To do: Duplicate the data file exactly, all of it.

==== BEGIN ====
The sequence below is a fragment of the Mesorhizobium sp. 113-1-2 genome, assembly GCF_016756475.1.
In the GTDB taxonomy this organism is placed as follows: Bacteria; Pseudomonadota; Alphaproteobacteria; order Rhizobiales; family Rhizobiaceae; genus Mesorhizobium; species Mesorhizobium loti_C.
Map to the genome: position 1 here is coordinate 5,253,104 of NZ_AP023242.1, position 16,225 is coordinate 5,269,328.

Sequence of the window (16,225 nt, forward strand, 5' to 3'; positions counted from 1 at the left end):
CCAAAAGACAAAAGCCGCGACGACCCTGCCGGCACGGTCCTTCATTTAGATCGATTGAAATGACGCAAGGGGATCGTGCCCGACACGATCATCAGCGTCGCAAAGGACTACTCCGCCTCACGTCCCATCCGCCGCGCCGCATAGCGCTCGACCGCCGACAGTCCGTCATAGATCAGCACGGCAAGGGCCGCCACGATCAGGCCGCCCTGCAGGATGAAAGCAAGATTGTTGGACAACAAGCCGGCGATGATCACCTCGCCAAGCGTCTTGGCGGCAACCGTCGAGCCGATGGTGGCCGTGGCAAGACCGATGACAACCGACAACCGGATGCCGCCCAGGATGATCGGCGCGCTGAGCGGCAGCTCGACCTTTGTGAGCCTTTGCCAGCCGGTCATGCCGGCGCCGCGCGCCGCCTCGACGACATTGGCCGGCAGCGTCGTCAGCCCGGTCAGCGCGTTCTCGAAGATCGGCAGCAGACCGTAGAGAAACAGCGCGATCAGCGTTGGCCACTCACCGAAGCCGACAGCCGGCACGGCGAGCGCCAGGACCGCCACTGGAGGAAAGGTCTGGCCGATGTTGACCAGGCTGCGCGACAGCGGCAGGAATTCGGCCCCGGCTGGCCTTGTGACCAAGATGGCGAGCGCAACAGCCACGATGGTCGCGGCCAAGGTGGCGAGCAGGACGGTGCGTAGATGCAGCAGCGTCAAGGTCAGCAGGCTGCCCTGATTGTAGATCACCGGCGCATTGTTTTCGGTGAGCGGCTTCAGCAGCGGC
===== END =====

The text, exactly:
The sequence below is a fragment of the Mesorhizobium sp. 113-1-2 genome, assembly GCF_016756475.1.
In the GTDB taxonomy this organism is placed as follows: Bacteria; Pseudomonadota; Alphaproteobacteria; order Rhizobiales; family Rhizobiaceae; genus Mesorhizobium; species Mesorhizobium loti_C.
Map to the genome: position 1 here is coordinate 5,253,104 of NZ_AP023242.1, position 16,225 is coordinate 5,269,328.

Sequence of the window (16,225 nt, forward strand, 5' to 3'; positions counted from 1 at the left end):
CCAAAAGACAAAAGCCGCGACGACCCTGCCGGCACGGTCCTTCATTTAGATCGATTGAAATGACGCAAGGGGATCGTGCCCGACACGATCATCAGCGTCGCAAAGGACTACTCCGCCTCACGTCCCATCCGCCGCGCCGCATAGCGCTCGACCGCCGACAGTCCGTCATAGATCAGCACGGCAAGGGCCGCCACGATCAGGCCGCCCTGCAGGATGAAAGCAAGATTGTTGGACAACAAGCCGGCGATGATCACCTCGCCAAGCGTCTTGGCGGCAACCGTCGAGCCGATGGTGGCCGTGGCAAGACCGATGACAACCGACAACCGGATGCCGCCCAGGATGATCGGCGCGCTGAGCGGCAGCTCGACCTTTGTGAGCCTTTGCCAGCCGGTCATGCCGGCGCCGCGCGCCGCCTCGACGACATTGGCCGGCAGCGTCGTCAGCCCGGTCAGCGCGTTCTCGAAGATCGGCAGCAGACCGTAGAGAAACAGCGCGATCAGCGTTGGCCACTCACCGAAGCCGACAGCCGGCACGGCGAGCGCCAGGACCGCCACTGGAGGAAAGGTCTGGCCGATGTTGACCAGGCTGCGCGACAGCGGCAGGAATTCGGCCCCGGCTGGCCTTGTGACCAAGATGGCGAGCGCAACAGCCACGATGGTCGCGGCCAAGGTGGCGAGCAGGACGGTGCGTAGATGCAGCAGCGTCAAGGTCAGCAGGCTGCCCTGATTGTAGATCACCGGCGCATTGTTTTCGGTGAGCGGCTTCAGCAGCGGC